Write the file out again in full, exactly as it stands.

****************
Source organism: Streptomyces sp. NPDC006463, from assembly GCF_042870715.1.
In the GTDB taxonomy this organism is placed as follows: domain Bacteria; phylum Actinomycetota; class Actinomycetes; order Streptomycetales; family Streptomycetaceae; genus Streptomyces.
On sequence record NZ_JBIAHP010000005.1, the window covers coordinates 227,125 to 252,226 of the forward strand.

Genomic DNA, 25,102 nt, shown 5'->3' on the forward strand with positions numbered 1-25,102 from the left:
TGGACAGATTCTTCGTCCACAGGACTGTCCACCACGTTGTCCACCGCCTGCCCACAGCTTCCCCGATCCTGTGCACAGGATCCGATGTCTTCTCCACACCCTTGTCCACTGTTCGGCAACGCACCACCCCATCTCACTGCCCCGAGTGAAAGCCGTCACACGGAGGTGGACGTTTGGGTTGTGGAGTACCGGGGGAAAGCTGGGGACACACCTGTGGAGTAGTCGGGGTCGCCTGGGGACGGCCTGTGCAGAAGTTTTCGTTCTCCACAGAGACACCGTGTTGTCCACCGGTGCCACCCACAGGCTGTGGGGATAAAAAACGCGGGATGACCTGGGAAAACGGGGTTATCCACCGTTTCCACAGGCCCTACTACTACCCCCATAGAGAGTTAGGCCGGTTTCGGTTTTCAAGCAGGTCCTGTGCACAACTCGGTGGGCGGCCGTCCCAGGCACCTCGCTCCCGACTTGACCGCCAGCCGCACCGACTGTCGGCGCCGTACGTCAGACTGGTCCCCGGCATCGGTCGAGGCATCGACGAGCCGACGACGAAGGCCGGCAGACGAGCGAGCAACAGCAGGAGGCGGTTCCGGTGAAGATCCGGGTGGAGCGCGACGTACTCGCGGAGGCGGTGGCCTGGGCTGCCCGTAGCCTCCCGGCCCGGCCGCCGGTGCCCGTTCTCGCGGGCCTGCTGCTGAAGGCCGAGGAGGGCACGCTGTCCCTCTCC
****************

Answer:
Source organism: Streptomyces sp. NPDC006463, from assembly GCF_042870715.1.
In the GTDB taxonomy this organism is placed as follows: domain Bacteria; phylum Actinomycetota; class Actinomycetes; order Streptomycetales; family Streptomycetaceae; genus Streptomyces.
On sequence record NZ_JBIAHP010000005.1, the window covers coordinates 227,125 to 252,226 of the forward strand.

Genomic DNA, 25,102 nt, shown 5'->3' on the forward strand with positions numbered 1-25,102 from the left:
TGGACAGATTCTTCGTCCACAGGACTGTCCACCACGTTGTCCACCGCCTGCCCACAGCTTCCCCGATCCTGTGCACAGGATCCGATGTCTTCTCCACACCCTTGTCCACTGTTCGGCAACGCACCACCCCATCTCACTGCCCCGAGTGAAAGCCGTCACACGGAGGTGGACGTTTGGGTTGTGGAGTACCGGGGGAAAGCTGGGGACACACCTGTGGAGTAGTCGGGGTCGCCTGGGGACGGCCTGTGCAGAAGTTTTCGTTCTCCACAGAGACACCGTGTTGTCCACCGGTGCCACCCACAGGCTGTGGGGATAAAAAACGCGGGATGACCTGGGAAAACGGGGTTATCCACCGTTTCCACAGGCCCTACTACTACCCCCATAGAGAGTTAGGCCGGTTTCGGTTTTCAAGCAGGTCCTGTGCACAACTCGGTGGGCGGCCGTCCCAGGCACCTCGCTCCCGACTTGACCGCCAGCCGCACCGACTGTCGGCGCCGTACGTCAGACTGGTCCCCGGCATCGGTCGAGGCATCGACGAGCCGACGACGAAGGCCGGCAGACGAGCGAGCAACAGCAGGAGGCGGTTCCGGTGAAGATCCGGGTGGAGCGCGACGTACTCGCGGAGGCGGTGGCCTGGGCTGCCCGTAGCCTCCCGGCCCGGCCGCCGGTGCCCGTTCTCGCGGGCCTGCTGCTGAAGGCCGAGGAGGGCACGCTGTCCCTCTCC